Compare The Platform: Saving or investing?

//Saving or investing?
  • The pros and cons of saving and investing

Saving or investing?

Many people mistakenly assume that ‘investing’ is not for ordinary people and is only for the rich and sophisticated. But that’s an urban myth. Having money sitting in a bog-standard savings account can sometimes be bad for your savings, so it pays to take some risk to ensure that your money is working hard for you.

The dangers of inflation

If you’re building a nest egg for the first time, putting some money into a cash account is a good idea. A good rule of thumb is to have at least three months’ salary set aside for a rainy day (see rules rule ok post), but some people even recommend six months or more.

While money in the bank won’t fall in value, if interest rates are lower than inflation then your money is worth less over time. For example, something that cost £500 a year ago will cost £510 today, because inflation over the last year was 2%. But conversely, after 20 years of 2% inflation, your £500 will be worth just £337 in real terms.

You can offset the impact of inflation on your savings by putting your cash in a fixed term or notice savings accounts which typically have higher interest rates. But if you’re happy to set money aside for the longer term, it’s worth considering taking some risk and investing in the stock market.

By investing in the stock market, you could give yourself a better chance of growing your money over the long term. Companies exist to make money for their shareholders, and by investing in the stock market you’re becoming a shareholder. You’re entitled to a share of any profits a company pays out as dividends, and you could see the value of your shares rise too.

To risk or not to risk…

Of course, it’s not a one-way street – companies don’t always succeed and shareholders can lose money. That’s why it’s a good idea to hold shares in a number of different companies, to avoid having all your eggs in one basket. One of the best ways to do that is to place your money in investment funds which invest your and other investors’ money across a range of companies.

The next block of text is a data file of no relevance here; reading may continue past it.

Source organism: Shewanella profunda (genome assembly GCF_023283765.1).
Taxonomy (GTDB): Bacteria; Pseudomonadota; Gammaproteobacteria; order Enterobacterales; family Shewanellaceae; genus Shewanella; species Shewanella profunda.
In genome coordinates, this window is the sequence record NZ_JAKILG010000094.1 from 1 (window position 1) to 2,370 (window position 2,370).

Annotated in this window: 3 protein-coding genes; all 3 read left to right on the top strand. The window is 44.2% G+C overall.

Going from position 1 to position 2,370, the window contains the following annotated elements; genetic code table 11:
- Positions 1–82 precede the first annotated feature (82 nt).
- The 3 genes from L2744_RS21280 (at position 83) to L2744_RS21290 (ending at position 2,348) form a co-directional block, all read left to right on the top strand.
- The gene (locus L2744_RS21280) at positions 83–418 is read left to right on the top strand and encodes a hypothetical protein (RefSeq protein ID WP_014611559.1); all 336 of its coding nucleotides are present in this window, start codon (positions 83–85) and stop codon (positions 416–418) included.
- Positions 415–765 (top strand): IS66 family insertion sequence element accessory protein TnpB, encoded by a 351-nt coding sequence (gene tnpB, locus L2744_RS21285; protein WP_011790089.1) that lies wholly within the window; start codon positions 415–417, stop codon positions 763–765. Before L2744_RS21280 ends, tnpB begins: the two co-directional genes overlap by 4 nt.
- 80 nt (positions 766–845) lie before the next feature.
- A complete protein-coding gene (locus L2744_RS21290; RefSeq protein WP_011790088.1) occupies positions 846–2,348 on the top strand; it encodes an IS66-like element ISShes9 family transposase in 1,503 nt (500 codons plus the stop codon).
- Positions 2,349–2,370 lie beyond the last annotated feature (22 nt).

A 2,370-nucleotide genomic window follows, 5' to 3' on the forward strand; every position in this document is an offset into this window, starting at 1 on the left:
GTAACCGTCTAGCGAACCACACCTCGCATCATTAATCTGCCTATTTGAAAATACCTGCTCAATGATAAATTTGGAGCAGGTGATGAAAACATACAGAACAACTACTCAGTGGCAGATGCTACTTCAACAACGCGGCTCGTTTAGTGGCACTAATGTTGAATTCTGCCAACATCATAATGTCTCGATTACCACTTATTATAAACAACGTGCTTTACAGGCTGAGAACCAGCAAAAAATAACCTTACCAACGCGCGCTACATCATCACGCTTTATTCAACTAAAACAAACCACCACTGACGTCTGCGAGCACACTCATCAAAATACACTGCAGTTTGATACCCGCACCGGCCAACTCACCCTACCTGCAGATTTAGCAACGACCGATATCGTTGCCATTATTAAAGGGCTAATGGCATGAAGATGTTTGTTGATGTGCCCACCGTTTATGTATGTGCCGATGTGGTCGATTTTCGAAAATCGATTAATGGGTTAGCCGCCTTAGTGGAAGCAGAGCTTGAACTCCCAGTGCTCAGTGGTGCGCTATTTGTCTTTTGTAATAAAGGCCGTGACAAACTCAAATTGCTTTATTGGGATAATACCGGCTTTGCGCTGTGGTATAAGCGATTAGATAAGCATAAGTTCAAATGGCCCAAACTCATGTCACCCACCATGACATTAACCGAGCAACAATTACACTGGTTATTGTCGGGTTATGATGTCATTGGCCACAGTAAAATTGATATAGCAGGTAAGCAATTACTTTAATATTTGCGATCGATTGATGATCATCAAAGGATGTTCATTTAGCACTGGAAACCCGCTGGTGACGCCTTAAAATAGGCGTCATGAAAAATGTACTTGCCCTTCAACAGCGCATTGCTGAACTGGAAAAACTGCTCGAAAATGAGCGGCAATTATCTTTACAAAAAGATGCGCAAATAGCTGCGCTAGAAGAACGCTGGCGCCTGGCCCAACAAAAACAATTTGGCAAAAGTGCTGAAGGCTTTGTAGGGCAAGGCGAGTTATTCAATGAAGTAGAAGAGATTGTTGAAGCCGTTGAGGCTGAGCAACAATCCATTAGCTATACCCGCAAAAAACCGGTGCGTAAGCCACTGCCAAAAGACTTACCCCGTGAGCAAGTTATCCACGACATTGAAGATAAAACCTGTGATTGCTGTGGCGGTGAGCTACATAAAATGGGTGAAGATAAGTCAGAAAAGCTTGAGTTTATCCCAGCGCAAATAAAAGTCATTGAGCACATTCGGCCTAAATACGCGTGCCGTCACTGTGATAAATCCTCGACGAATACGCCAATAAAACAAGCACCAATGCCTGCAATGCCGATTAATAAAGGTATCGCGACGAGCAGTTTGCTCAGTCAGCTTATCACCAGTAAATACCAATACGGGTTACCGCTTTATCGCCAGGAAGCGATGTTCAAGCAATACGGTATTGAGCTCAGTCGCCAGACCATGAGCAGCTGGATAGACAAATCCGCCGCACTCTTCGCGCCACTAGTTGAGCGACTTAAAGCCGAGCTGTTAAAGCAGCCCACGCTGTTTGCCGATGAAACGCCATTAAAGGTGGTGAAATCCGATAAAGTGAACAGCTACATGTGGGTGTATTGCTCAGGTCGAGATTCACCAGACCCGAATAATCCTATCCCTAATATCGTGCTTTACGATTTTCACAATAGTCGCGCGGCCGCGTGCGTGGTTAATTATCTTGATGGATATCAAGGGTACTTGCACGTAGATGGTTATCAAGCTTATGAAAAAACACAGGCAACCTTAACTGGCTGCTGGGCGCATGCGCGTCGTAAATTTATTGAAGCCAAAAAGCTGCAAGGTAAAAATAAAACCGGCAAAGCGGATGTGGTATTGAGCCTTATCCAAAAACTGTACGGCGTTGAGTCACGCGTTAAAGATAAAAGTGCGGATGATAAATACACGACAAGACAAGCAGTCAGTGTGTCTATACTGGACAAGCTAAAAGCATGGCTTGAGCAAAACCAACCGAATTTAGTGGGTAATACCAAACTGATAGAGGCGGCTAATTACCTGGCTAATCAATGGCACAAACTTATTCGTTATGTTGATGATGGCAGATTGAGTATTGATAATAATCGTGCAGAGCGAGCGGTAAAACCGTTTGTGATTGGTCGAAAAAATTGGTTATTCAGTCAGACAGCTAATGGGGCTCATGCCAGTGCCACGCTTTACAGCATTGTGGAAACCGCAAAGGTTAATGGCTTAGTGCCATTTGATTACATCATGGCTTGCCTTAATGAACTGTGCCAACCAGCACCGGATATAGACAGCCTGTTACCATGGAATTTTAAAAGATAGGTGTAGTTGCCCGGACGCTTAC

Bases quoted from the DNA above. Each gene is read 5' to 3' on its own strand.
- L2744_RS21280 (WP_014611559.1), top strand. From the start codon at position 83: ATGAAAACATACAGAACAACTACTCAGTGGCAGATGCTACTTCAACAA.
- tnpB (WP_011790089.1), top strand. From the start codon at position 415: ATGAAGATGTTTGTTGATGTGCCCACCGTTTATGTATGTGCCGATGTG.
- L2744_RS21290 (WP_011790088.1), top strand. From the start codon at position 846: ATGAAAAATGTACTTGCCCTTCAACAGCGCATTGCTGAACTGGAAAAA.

It’s also why we always say investing is for the long term. It’s hard to predict the stock market’s rises and falls in the short term – and if you’re likely to need the money in the next five years, cash is usually your best option.

If you do decide that you’re ready to take your first investing steps, check out our list of DIY platforms and our fee calculator to find the right home for your investments. As well as the cost of the platforms, think about how much help you might need, whether you want access to research tools and resources as well as shortlists and ready-made portfolios for you to pick from. Take a look at our list of example investors to see how platform choices varied from investor to investor.

We’ve got an array of guides to help you understand money and investments and if you have any specific questions, email us info @ comparetheplatform.com.


Photo by lucas Favre on Unsplash

2019-06-25T11:14:39+01:00

About the Author:

Bella has 20 years’ experience in the research and analysis of the investment industry. She set up Fundscape (comparetheplatform's owner) in 2010. Before Fundscape, she worked for Thomson Reuters as Global Head of Research and Publications (Lipper) and was the author of numerous publications and reports. Bella has a master’s degree in International Business and is fluent in four languages. She is particularly fussy about grammar and punctuation, and loves going to the theatre, disco dancing and pub quizzes. @bella_caridade @fundscapeuk

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